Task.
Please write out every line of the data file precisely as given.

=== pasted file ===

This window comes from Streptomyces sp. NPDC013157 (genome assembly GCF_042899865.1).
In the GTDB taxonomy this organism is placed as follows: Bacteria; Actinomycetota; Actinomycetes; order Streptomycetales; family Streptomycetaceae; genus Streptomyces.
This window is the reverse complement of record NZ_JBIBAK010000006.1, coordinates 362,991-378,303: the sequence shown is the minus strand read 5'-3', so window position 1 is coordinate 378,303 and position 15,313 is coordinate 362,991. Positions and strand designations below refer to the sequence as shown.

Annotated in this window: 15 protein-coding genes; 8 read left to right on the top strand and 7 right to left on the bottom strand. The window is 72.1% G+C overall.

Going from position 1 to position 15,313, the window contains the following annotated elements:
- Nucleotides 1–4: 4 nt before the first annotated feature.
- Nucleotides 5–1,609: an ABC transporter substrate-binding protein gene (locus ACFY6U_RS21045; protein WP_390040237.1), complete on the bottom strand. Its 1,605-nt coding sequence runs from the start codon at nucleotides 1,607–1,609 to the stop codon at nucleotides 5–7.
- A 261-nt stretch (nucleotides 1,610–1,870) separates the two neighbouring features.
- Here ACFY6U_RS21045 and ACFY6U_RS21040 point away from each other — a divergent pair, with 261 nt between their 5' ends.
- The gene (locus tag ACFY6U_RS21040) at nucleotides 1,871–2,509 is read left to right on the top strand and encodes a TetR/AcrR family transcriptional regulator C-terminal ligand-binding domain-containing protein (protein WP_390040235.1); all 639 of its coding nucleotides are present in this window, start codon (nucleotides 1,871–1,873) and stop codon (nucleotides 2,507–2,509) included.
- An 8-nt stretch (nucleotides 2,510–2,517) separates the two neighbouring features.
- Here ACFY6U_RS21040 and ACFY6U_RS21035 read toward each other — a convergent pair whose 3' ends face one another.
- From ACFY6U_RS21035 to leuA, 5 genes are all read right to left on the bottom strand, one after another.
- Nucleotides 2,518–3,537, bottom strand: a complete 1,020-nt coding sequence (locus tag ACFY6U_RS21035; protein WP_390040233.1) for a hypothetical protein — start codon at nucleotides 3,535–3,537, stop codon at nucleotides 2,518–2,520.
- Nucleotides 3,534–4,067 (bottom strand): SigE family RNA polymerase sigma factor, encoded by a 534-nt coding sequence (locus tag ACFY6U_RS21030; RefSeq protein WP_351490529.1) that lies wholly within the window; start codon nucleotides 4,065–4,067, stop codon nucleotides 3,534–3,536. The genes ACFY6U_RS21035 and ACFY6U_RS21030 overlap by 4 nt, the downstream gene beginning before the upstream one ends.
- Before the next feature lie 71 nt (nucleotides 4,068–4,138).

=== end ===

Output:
This window comes from Streptomyces sp. NPDC013157 (genome assembly GCF_042899865.1).
In the GTDB taxonomy this organism is placed as follows: Bacteria; Actinomycetota; Actinomycetes; order Streptomycetales; family Streptomycetaceae; genus Streptomyces.
This window is the reverse complement of record NZ_JBIBAK010000006.1, coordinates 362,991-378,303: the sequence shown is the minus strand read 5'-3', so window position 1 is coordinate 378,303 and position 15,313 is coordinate 362,991. Positions and strand designations below refer to the sequence as shown.

Annotated in this window: 15 protein-coding genes; 8 read left to right on the top strand and 7 right to left on the bottom strand. The window is 72.1% G+C overall.

Going from position 1 to position 15,313, the window contains the following annotated elements:
- Nucleotides 1–4: 4 nt before the first annotated feature.
- Nucleotides 5–1,609: an ABC transporter substrate-binding protein gene (locus ACFY6U_RS21045; protein WP_390040237.1), complete on the bottom strand. Its 1,605-nt coding sequence runs from the start codon at nucleotides 1,607–1,609 to the stop codon at nucleotides 5–7.
- A 261-nt stretch (nucleotides 1,610–1,870) separates the two neighbouring features.
- Here ACFY6U_RS21045 and ACFY6U_RS21040 point away from each other — a divergent pair, with 261 nt between their 5' ends.
- The gene (locus tag ACFY6U_RS21040) at nucleotides 1,871–2,509 is read left to right on the top strand and encodes a TetR/AcrR family transcriptional regulator C-terminal ligand-binding domain-containing protein (protein WP_390040235.1); all 639 of its coding nucleotides are present in this window, start codon (nucleotides 1,871–1,873) and stop codon (nucleotides 2,507–2,509) included.
- An 8-nt stretch (nucleotides 2,510–2,517) separates the two neighbouring features.
- Here ACFY6U_RS21040 and ACFY6U_RS21035 read toward each other — a convergent pair whose 3' ends face one another.
- From ACFY6U_RS21035 to leuA, 5 genes are all read right to left on the bottom strand, one after another.
- Nucleotides 2,518–3,537, bottom strand: a complete 1,020-nt coding sequence (locus tag ACFY6U_RS21035; protein WP_390040233.1) for a hypothetical protein — start codon at nucleotides 3,535–3,537, stop codon at nucleotides 2,518–2,520.
- Nucleotides 3,534–4,067 (bottom strand): SigE family RNA polymerase sigma factor, encoded by a 534-nt coding sequence (locus tag ACFY6U_RS21030; RefSeq protein WP_351490529.1) that lies wholly within the window; start codon nucleotides 4,065–4,067, stop codon nucleotides 3,534–3,536. The genes ACFY6U_RS21035 and ACFY6U_RS21030 overlap by 4 nt, the downstream gene beginning before the upstream one ends.
- Before the next feature lie 71 nt (nucleotides 4,068–4,138).